The 32-year-old Swiss dropped just one service point in the first set and one in the second prior to a tiebreaker. An error off the net cord, however, gave back a mini-break to Karlovic in surprising fashion. One more mini-break was all Federer would need, as he took care of his final two service points at 5-4 and 6-4.

“I think I was able to play a very clean match on my service games throughout,” the world No. 5 explained. “I was playing with margin, was able to move Ivo around, and I was able to maintain that throughout the match, which was key.”

Next up for Federer is qualifier Thiemo De Bakker, who upset Fernando Verdasco 7-6(4), 6-7(3), 6-2.

Novak Djokovic joined Federer in the third round following a 6-4, 6-3 defeat of Jeremy Chardy. The Frenchman’s hopes were doomed by 51 percent serving and a failure to save any of the three break points he faced. Chardy also suffered a sprained ankle in the final game of the match when Djokovic served out his win at 5-3 in the second set.

“It’s obviously different conditions that I’m playing here in Miami from Indian Wells,” said the No. 2 seed, who is coming off a title at the BNP Paribas Open. “It’s more humid and it takes a little bit of time to get used to. So that’s why the first matches are always tricky. And especially when you have an opponent who goes for his shots as Jeremy did today.”

Andy Murray capped off the night on Stadium court by waking up from a slow start to storm past Matthew Ebden 3-6, 6-0, 6-1. Murray, who recently made a news-worthy split from coach Ivan Lendl, won all six of his return games spanning the second and third sets. The sixth-ranked Scot dropped serve to trail 1-0 in the third before reeling of a second streak of six consecutive games in his favor.

Ricky Dimon is a contributor in Miami and writes for tenngrand.com. You can follow him on Twitter under @RD_Tennistalk by clicking here.

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Novak Djokovic Address the Press at the Sony Open

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Novak Djokovic Address the Press at the Sony Open


Three time Sony Open Tennis champion Novak Djokovic met with the press in Miami prior to his first round match on Friday.  Djokovic revealed that his coach Boris Becker will not be in Miami as he is undergoing surgery on both of his hips.

Djokovic responded to questions regarding the resurgence of Roger Federer, Andy Murray splitting with Ivan Lendl and the future of Juan Martin Del Potro.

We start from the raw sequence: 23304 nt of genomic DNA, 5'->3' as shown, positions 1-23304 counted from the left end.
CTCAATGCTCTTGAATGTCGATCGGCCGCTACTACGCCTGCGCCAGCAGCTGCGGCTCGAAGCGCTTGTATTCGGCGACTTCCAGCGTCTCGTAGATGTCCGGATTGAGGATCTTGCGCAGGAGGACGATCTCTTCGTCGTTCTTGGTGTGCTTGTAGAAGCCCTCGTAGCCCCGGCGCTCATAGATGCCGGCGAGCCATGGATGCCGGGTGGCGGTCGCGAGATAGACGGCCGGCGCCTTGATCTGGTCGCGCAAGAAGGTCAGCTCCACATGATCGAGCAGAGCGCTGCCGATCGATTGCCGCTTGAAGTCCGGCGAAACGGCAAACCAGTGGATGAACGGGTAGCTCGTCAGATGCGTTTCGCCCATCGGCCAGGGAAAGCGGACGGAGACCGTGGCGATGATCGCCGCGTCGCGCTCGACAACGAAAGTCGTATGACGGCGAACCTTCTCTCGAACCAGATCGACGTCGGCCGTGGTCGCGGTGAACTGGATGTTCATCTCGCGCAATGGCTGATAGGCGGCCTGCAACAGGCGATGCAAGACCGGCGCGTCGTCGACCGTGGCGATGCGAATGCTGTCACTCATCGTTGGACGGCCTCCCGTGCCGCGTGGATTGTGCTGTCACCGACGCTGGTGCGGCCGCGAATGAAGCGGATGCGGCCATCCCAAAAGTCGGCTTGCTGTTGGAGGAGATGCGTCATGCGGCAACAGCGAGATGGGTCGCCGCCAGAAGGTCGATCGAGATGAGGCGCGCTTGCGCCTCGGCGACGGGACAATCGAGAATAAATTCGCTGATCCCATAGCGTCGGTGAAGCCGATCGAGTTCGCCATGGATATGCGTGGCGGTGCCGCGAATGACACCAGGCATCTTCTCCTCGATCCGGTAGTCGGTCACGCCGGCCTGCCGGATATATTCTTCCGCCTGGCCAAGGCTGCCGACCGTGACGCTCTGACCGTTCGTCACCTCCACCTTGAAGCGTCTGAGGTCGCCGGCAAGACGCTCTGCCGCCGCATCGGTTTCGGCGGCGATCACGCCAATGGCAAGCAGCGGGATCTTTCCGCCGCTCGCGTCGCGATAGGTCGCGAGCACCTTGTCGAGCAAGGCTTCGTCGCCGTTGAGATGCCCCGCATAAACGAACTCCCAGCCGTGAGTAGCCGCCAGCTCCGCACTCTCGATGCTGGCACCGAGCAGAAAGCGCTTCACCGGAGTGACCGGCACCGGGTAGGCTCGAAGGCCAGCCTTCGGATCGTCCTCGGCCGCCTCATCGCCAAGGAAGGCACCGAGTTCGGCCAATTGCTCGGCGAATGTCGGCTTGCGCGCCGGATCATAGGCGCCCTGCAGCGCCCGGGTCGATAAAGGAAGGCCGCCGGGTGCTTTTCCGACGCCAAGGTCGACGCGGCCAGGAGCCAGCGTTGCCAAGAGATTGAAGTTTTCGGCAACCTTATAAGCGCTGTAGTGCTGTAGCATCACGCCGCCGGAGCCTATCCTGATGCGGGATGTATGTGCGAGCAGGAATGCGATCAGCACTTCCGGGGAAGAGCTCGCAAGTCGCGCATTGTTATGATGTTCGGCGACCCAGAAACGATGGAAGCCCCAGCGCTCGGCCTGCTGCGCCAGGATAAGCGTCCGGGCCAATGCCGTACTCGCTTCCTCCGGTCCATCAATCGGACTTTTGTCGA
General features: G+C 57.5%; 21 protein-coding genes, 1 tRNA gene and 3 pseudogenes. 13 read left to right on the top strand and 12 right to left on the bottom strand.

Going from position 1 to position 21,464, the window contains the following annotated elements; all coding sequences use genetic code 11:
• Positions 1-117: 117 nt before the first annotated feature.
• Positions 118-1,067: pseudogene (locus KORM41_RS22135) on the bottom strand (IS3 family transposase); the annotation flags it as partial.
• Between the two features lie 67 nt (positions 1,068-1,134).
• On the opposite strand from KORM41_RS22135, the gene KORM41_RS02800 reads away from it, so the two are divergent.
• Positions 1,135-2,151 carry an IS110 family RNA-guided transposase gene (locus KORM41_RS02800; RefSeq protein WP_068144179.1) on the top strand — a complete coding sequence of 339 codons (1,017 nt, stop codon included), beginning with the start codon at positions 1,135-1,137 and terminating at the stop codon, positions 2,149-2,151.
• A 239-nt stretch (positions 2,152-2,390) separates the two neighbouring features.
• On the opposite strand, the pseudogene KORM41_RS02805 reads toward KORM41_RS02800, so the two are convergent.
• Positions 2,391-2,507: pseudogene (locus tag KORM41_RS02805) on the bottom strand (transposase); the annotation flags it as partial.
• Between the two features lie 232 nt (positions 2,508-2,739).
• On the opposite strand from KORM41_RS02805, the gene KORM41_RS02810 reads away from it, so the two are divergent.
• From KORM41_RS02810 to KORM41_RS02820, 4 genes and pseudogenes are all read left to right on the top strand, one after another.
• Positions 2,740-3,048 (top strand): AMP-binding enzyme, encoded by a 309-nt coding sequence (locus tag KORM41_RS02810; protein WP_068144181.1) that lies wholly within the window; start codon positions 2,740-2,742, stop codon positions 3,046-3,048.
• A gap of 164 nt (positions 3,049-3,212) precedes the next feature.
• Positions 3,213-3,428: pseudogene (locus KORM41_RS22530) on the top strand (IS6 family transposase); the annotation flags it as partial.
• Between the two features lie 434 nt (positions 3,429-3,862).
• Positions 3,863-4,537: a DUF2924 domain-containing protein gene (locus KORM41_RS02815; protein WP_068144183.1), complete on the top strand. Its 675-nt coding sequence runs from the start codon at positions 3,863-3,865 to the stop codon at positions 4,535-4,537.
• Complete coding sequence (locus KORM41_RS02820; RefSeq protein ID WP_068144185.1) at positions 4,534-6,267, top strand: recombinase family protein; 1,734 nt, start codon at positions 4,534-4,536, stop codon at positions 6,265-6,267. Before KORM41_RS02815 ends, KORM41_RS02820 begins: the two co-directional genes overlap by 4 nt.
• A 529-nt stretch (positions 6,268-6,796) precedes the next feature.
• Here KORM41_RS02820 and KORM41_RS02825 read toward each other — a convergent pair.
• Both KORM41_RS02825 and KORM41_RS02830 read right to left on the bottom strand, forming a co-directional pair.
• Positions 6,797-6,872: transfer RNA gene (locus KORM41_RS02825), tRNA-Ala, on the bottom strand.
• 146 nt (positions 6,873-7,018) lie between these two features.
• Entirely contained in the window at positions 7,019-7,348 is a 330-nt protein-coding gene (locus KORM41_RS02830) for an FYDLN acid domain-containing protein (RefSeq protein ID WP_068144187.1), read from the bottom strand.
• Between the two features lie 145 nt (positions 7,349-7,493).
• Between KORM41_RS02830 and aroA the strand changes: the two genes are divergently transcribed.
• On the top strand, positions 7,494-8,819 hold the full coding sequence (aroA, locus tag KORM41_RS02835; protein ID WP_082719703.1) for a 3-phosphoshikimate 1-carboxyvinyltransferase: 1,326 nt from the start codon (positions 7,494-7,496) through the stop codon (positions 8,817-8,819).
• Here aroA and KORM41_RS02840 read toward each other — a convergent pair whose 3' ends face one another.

Here is the complete interview :

Q.  Can you tell us a little bit about Boris.  We hear that he’s been unable to travel. 

NOVAK DJOKOVIC:  Yes, he’s unable to travel.  He has surgery of his both hips today and tomorrow, so that’s unfortunate.  He couldn’t come.

Q.  But was that expected? 

NOVAK DJOKOVIC:  No, he was supposed to come here.  Basically in the finals of Indian Wells he called us and said that he had an emergency and he has to operate both hips.

Q.  How will this affect or will it affect you and Boris going forward?

NOVAK DJOKOVIC:  No, no, he’s going to be in MonteCarlo, and the schedule for the tournaments that he committed before the start of the season, he will be there, you know, unless his health doesn’t allow him.

Of course, in these particular situations you can’t do much about it.  If he has to operate his hips, he cannot move, cannot walk, unfortunately.  It’s been something that it’s kind of an issue that has been  issue he’s been carrying for many years already.

If he is able, he’s going to be in MonteCarlo already.  Everything stays the same.

Q.  People will look at what you did in Indian Wells and say, Well, you didn’t miss Boris much, but I guess what he has done in the buildup contributed to that success. 

NOVAK DJOKOVIC:  Yeah, absolutely.  Well, first of all, I mean, Boris is a head coach, and this was not only my own decision.  It was actually Marian’s proposal from the start, because as I was saying before, he has been on the tour as a player and coach 30 years.  It’s been a very long time for him.

He wanted to spend more time with his family, and it was time for me to kind of try to get somebody that is able to commit for more tournaments than Marian.

So when Marian was still around, as you see, it was planned for him to be in Indian Wells; now he’s in Miami because of this situation.  But they split tournaments.  I mean, Boris is supposed to travel to more tournaments.

They have a very good communication and relationship, and I’m happy with the way it all has started.  Obviously the start of the season I haven’t won Australian Open as it was the case in last, previous three years, but, you know, it’s a sport.

I feel that I’m playing good on the court.  It’s just a matter of time when things are going to click.  I’m glad that I already  they already have clicked in Indian Wells.  I have had a great two weeks, and the benefits and the effects of our incorporation, Boris and mine, hopefully we will see in the rest of the season.

Q.  I wanted to ask you about Roger’s resurgence.  You just played him, and some people had already just not counted him out or were starting to write him off the Big 4 and all that.  Can you talk about him and just having played him.  What do you see in his game different, and that he’s sort of back?

NOVAK DJOKOVIC:  Yes.  Well, I think he’s playing in a high level this year.  He’s back to his normal level, you know, the level that he had for seven, eight years while he was so dominant in men’s tennis.  Obviously last season he was not as good for his standards.

You know, but this year he started strong.  He won the title in Dubai and played semis of Australian Open.  I can feel that he’s striking the ball very cleanly.  He’s very confident on the court and he has improved his backhand I think.

Maybe it’s the racquet or something else, but he definitely has more depth on that shot.  He’s going more for his topspins rather than slicing it.  You know, of course, with his immense experience and success that he had in his career, he’s never to be ruled out.